3. Great review. I think that the additions to iMove 09 are really nice. Its hard trying to figure out what would be the easiest way for consumers to edit videos without removing all the quality features. I think iMove 09 was able to bridge that gap between quality and ease of use.

  4. Hi Jeff,

    I can tell you that I am now a big fan of iMovie ’09. It does everything I wanted and is much better than ’06. It is fast, and the Ken Burns effect is much better – very little pixelation and the moire effects seem to have diminished. See my website (www.barrieandbev.com) for an example of a six minute movie shared to iWeb (at Movies click on 2008 The Short Version). You can compare it with similar movies prepared with earlier versions and I think you will agree that ’09 is a big improvement.

    In this short version I did not include some of the features, such as Map view. In the full movie I used Map view for some travel sequences and I liked that too. Chapters work well, but in my opinion that has worked well for several versions. I have not tried the themes myself.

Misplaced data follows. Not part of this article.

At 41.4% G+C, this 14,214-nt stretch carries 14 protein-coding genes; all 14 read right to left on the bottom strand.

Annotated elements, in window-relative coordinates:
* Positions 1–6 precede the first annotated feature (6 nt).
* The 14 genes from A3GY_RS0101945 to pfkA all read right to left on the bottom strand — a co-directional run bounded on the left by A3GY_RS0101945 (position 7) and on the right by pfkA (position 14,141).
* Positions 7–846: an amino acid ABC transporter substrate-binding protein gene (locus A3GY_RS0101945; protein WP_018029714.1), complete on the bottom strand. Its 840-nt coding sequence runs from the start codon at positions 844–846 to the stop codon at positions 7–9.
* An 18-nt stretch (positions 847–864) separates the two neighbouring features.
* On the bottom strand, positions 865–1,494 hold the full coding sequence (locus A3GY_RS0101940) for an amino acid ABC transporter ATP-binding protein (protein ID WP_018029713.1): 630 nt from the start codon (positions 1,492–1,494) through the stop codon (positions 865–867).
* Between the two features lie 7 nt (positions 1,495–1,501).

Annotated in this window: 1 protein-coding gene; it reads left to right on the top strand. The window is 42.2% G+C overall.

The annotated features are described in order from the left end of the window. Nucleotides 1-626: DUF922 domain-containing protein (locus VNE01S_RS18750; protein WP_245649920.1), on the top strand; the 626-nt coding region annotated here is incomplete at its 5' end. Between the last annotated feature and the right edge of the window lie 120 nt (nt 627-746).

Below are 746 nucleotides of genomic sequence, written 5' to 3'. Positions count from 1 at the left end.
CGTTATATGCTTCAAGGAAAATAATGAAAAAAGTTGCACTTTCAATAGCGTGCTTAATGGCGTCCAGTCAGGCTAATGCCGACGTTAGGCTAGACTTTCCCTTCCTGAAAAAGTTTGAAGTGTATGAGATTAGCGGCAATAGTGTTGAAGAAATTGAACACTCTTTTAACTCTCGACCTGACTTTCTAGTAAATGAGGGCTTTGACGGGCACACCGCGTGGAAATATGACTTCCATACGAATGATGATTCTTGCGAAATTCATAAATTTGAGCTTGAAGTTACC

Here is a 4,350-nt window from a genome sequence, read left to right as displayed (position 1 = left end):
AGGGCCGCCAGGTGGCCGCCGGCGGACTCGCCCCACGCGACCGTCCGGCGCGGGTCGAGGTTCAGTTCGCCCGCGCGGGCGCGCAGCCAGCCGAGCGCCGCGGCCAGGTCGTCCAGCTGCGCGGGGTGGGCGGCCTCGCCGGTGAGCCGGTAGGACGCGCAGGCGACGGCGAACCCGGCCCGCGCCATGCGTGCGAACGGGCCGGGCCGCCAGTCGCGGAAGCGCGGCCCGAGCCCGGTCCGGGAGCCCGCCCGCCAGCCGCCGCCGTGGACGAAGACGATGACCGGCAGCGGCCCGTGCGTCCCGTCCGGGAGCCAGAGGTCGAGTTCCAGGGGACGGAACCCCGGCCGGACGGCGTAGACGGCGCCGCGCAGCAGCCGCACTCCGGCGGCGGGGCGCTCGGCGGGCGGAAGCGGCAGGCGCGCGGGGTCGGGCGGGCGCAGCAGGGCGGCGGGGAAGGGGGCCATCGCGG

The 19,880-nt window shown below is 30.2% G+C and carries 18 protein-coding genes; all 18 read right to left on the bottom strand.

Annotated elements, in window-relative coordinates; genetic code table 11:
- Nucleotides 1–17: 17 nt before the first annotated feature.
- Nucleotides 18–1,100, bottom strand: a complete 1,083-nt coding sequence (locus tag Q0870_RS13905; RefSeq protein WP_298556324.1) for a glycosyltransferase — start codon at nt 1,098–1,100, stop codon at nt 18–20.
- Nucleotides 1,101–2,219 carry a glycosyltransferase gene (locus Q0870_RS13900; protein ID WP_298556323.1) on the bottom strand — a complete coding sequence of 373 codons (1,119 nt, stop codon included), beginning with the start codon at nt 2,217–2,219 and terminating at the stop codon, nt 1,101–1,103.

In summary, I haven’t found anything in iMovie ’09 that I really disliked.

    • Jeff Wells

      Hi Barrie,

      Thankyou for your time (I was not expecting such a quick response) and knowledge. Your insights with regards to ’09 are informative and greatly appreciated. I believe you have sold me completely on an upgrade to iLife ’09 and specifically iMovie ’09 if for nothing else. I will check your web site and the six minute example.
      Again, thankyou for all your help.

  5. Robert

    I just upgraded to a new mac, was checking out imovie, and found this thread..

    My thoughts:

    I somewhat agree with the thought that Apple is focusing new apps towards basic users.
    In the case of iMovie, it would be a dumb business decision to add to many higher end features. Better to get those, who need the features, to pay extra for one of their FCP products.

    I do think they dropped the ball on the plugin front.
    Selling additional themes would be perfect for example.
    While themes are pointless and bushleague for high end FCP users, the average “make a vid of our holiday” user (which iMovie is meant for) would likely love to be able to buy more templates.
    Some additional effects would fall into area too.